Francis of Baux

Francis of Baux (French: François des Baux, Italian: Francesco del Balzo; c. 1330[1] – 23 April 1422) was the first Duke of Andria, Count of Montescaglioso and Squillace, and Lord of Berre, Mison, and Tiano. He was the son of Bertrand III of Baux, Count of Andria and Montescaglioso and his second wife, Marguerite d'Aulnay.[1] Francis's father was a Senator of Rome, Captain General of Tuscany, and Justiciar of Naples.[1] The half-royal Baux family was one of the greatest families of the kingdom after the Duke's marriage to Marguerite of Taranto in 1348.[2]

Francis of Baux
Duke of Andria
Coat of armsBlason Baux de Provence.svg
Bornc. 1330
Died23 April 1422(1422-04-23) (aged 91–92)
Noble familyHouse of Baux
Spouse(s)Luisa de San Severino
Margaret of Taranto
Sueva Orsini
James of Baux, Prince of Taranto and Achaea
Antonia of Baux, Queen of Sicily
Margaret of Baux, Countess of Saint-Pol
FatherBertrand III of Baux
MotherMarguerite d'Aulnay

In 1349, Francis was given an extensive grant by Louis, Prince of Taranto. Prince Louis had married Joanna I of Naples in 1346 as her second husband, and had become King of Naples; he was crowned in 1352/53. The King was brother to Francis's second wife, Margaret, whom he had married in 1348.[1][3] Francis was created Duke of Andria and was the first magnate to be raised to ducal dignity in the kingdom.[2] Andria had been a royal fief which the Duke's father received from Beatrice of Anjou, by virtue of her dower.[4]

On the death of Philip II, Prince of Taranto in 1373, Marguerite and Francis claimed Taranto and Philip's Greek lands (chiefly the Principality of Achaea and its dependent territories) and titles for themselves and their son, James of Baux, as the last male descendant of Philip I, Prince of Taranto.[2] Margaret's claim was supported by Pope Gregory XI.[2] Queen Joanna, however, decided to exercise direct rule over the Prince of Taranto's Greek possessions.[2] In April 1374, Queen Joanna decided to suppress the family and stripped Francis of all his lands and titles.[2] This action led to a civil war between the Queen and the Baux family.[2] An account is recorded in the Aragonese version of the Chronicle of the Morea.[2]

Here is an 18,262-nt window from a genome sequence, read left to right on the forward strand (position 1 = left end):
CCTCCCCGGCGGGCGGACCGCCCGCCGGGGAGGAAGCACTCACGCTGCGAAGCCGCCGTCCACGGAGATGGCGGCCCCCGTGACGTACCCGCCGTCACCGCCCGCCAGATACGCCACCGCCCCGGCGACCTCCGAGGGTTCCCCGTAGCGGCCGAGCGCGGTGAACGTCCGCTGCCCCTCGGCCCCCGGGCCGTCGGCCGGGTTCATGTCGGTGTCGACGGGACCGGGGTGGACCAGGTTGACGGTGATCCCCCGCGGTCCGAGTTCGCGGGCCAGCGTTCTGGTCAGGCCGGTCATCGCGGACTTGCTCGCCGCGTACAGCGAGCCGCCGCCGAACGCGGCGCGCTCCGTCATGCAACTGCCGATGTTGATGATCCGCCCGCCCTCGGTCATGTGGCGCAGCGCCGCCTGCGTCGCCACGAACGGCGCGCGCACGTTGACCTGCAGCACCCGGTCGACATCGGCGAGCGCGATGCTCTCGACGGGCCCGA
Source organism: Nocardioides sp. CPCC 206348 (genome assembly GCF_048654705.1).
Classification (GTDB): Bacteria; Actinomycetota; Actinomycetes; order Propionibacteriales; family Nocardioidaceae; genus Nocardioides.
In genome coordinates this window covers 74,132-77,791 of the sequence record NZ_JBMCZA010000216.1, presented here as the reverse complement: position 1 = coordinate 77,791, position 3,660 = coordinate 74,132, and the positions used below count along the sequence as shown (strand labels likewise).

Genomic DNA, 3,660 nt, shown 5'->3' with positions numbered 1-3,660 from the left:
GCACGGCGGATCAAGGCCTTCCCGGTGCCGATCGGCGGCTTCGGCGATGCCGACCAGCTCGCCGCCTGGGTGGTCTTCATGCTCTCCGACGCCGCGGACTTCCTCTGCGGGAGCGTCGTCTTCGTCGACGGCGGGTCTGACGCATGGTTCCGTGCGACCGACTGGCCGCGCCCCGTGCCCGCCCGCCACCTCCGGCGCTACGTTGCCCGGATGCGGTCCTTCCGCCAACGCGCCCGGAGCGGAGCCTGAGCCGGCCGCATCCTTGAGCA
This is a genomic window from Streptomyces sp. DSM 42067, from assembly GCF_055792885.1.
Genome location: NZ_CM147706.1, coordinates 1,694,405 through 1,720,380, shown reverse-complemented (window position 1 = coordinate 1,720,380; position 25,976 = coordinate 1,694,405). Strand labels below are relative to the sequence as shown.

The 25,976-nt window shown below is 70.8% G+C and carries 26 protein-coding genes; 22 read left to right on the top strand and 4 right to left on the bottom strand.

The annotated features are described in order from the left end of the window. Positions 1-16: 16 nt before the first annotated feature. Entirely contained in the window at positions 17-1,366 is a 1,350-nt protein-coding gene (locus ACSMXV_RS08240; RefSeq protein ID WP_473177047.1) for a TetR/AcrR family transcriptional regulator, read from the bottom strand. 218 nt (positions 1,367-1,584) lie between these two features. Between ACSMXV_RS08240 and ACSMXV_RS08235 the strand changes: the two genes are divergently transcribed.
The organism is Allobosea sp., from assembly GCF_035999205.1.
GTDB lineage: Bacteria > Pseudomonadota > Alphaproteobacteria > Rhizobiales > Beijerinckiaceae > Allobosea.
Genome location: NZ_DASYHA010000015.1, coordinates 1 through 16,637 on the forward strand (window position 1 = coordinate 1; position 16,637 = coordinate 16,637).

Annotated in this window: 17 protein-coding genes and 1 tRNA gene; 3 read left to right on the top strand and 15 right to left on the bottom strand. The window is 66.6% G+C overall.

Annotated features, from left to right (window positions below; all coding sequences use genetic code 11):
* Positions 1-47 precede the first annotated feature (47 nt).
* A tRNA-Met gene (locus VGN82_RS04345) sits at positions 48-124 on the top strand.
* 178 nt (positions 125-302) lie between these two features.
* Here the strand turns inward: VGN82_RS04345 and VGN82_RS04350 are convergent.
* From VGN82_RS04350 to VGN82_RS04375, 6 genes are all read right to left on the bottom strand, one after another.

Francis married three times.[1]

In 1337, he married Luisa de San Severino, daughter of Tommaso III de San Severino, Count of Marsico; they had no children.[1]

In 1348, Francis married Margaret of Taranto, daughter of Philip I, Prince of Taranto by his second wife, Catherine of Valois.[1] She died about September 1380 in imprisonment.[1] They had:

In 1381, Francis married Sueva Orsini, daughter of Nicolo Orsini by his first wife, Jeanne de Sabran. They had:


  1. ^ a b c d e f g h i j k Douglas Richardson. Plantagenet Ancestry: Plantagenet Ancestry: A Study In Colonial And Medieval Families, 2nd Edition, 2011. pg 401.
  2. ^ a b c d e f g h Kenneth Meyer Setton. A History of the Crusades: Fourteenth and fifteenth centuries, edited by Harry W. Hazard. Univ of Wisconsin Press, 1969. pg 142-46.
  3. ^ Pietro Giannone. The civil history of the Kingdom of Naples, Volume 2, London, 1723. pg 241.
  4. ^ Welbore St. Clair Baddeley. Robert the Wise and His Heirs, 1278-1352, W. Heinemann, 1897. pg 463.